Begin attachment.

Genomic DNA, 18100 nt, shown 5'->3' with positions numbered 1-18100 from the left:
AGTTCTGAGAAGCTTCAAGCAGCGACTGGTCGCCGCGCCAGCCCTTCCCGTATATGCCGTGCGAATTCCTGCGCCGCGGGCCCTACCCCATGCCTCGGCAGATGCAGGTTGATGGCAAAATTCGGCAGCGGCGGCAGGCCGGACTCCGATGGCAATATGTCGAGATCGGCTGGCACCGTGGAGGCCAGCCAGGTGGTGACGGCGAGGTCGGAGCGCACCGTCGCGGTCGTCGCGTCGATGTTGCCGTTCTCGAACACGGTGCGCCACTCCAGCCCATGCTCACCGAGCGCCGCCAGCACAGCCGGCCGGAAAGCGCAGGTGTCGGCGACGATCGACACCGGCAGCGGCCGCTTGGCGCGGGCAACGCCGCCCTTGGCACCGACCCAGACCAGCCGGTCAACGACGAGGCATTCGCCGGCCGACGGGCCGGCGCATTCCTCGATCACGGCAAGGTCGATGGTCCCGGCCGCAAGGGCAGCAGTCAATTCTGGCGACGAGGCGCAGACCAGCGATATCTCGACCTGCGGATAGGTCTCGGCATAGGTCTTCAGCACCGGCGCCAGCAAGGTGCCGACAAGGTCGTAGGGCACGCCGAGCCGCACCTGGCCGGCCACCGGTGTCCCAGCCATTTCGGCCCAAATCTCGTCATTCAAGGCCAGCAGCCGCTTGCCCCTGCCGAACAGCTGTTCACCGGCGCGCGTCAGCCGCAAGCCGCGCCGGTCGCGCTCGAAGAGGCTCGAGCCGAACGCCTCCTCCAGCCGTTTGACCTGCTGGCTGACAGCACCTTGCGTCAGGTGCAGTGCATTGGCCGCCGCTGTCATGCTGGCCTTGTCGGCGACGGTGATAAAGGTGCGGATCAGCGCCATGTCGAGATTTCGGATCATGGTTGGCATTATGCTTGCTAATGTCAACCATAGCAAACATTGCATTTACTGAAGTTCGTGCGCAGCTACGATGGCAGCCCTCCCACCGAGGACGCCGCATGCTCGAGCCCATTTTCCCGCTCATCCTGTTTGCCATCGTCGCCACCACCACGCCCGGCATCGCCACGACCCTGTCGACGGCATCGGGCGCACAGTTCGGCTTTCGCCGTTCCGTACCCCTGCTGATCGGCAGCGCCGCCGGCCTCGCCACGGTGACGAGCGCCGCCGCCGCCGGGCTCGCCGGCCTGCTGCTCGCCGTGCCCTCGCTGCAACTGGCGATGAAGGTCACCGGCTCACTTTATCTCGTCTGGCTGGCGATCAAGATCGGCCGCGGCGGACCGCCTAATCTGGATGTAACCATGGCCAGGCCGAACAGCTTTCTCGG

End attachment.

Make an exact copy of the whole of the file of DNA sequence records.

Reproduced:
Genomic DNA, 18100 nt, shown 5'->3' with positions numbered 1-18100 from the left:
AGTTCTGAGAAGCTTCAAGCAGCGACTGGTCGCCGCGCCAGCCCTTCCCGTATATGCCGTGCGAATTCCTGCGCCGCGGGCCCTACCCCATGCCTCGGCAGATGCAGGTTGATGGCAAAATTCGGCAGCGGCGGCAGGCCGGACTCCGATGGCAATATGTCGAGATCGGCTGGCACCGTGGAGGCCAGCCAGGTGGTGACGGCGAGGTCGGAGCGCACCGTCGCGGTCGTCGCGTCGATGTTGCCGTTCTCGAACACGGTGCGCCACTCCAGCCCATGCTCACCGAGCGCCGCCAGCACAGCCGGCCGGAAAGCGCAGGTGTCGGCGACGATCGACACCGGCAGCGGCCGCTTGGCGCGGGCAACGCCGCCCTTGGCACCGACCCAGACCAGCCGGTCAACGACGAGGCATTCGCCGGCCGACGGGCCGGCGCATTCCTCGATCACGGCAAGGTCGATGGTCCCGGCCGCAAGGGCAGCAGTCAATTCTGGCGACGAGGCGCAGACCAGCGATATCTCGACCTGCGGATAGGTCTCGGCATAGGTCTTCAGCACCGGCGCCAGCAAGGTGCCGACAAGGTCGTAGGGCACGCCGAGCCGCACCTGGCCGGCCACCGGTGTCCCAGCCATTTCGGCCCAAATCTCGTCATTCAAGGCCAGCAGCCGCTTGCCCCTGCCGAACAGCTGTTCACCGGCGCGCGTCAGCCGCAAGCCGCGCCGGTCGCGCTCGAAGAGGCTCGAGCCGAACGCCTCCTCCAGCCGTTTGACCTGCTGGCTGACAGCACCTTGCGTCAGGTGCAGTGCATTGGCCGCCGCTGTCATGCTGGCCTTGTCGGCGACGGTGATAAAGGTGCGGATCAGCGCCATGTCGAGATTTCGGATCATGGTTGGCATTATGCTTGCTAATGTCAACCATAGCAAACATTGCATTTACTGAAGTTCGTGCGCAGCTACGATGGCAGCCCTCCCACCGAGGACGCCGCATGCTCGAGCCCATTTTCCCGCTCATCCTGTTTGCCATCGTCGCCACCACCACGCCCGGCATCGCCACGACCCTGTCGACGGCATCGGGCGCACAGTTCGGCTTTCGCCGTTCCGTACCCCTGCTGATCGGCAGCGCCGCCGGCCTCGCCACGGTGACGAGCGCCGCCGCCGCCGGGCTCGCCGGCCTGCTGCTCGCCGTGCCCTCGCTGCAACTGGCGATGAAGGTCACCGGCTCACTTTATCTCGTCTGGCTGGCGATCAAGATCGGCCGCGGCGGACCGCCTAATCTGGATGTAACCATGGCCAGGCCGAACAGCTTTCTCGG